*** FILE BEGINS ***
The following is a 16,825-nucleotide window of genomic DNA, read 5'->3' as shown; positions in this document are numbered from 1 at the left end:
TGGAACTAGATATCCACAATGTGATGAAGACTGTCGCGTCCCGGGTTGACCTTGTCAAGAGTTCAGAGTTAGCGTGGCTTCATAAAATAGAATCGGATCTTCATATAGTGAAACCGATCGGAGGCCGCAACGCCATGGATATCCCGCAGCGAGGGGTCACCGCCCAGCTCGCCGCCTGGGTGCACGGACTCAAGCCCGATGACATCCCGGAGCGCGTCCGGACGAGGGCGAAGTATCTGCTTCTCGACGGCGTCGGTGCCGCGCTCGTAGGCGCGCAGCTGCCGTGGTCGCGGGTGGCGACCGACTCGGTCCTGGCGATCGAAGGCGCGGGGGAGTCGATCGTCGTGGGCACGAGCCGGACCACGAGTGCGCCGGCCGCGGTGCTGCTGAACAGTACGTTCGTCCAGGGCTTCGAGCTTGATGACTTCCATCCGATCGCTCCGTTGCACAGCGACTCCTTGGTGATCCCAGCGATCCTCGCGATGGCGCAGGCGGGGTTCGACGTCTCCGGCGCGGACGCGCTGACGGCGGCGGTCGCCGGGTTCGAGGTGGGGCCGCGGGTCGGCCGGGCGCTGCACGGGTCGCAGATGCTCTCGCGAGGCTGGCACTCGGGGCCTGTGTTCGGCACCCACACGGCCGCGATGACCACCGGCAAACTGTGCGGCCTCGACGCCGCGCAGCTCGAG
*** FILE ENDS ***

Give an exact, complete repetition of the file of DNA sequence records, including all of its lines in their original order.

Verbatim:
The following is a 16,825-nucleotide window of genomic DNA, read 5'->3' as shown; positions in this document are numbered from 1 at the left end:
TGGAACTAGATATCCACAATGTGATGAAGACTGTCGCGTCCCGGGTTGACCTTGTCAAGAGTTCAGAGTTAGCGTGGCTTCATAAAATAGAATCGGATCTTCATATAGTGAAACCGATCGGAGGCCGCAACGCCATGGATATCCCGCAGCGAGGGGTCACCGCCCAGCTCGCCGCCTGGGTGCACGGACTCAAGCCCGATGACATCCCGGAGCGCGTCCGGACGAGGGCGAAGTATCTGCTTCTCGACGGCGTCGGTGCCGCGCTCGTAGGCGCGCAGCTGCCGTGGTCGCGGGTGGCGACCGACTCGGTCCTGGCGATCGAAGGCGCGGGGGAGTCGATCGTCGTGGGCACGAGCCGGACCACGAGTGCGCCGGCCGCGGTGCTGCTGAACAGTACGTTCGTCCAGGGCTTCGAGCTTGATGACTTCCATCCGATCGCTCCGTTGCACAGCGACTCCTTGGTGATCCCAGCGATCCTCGCGATGGCGCAGGCGGGGTTCGACGTCTCCGGCGCGGACGCGCTGACGGCGGCGGTCGCCGGGTTCGAGGTGGGGCCGCGGGTCGGCCGGGCGCTGCACGGGTCGCAGATGCTCTCGCGAGGCTGGCACTCGGGGCCTGTGTTCGGCACCCACACGGCCGCGATGACCACCGGCAAACTGTGCGGCCTCGACGCCGCGCAGCTCGAG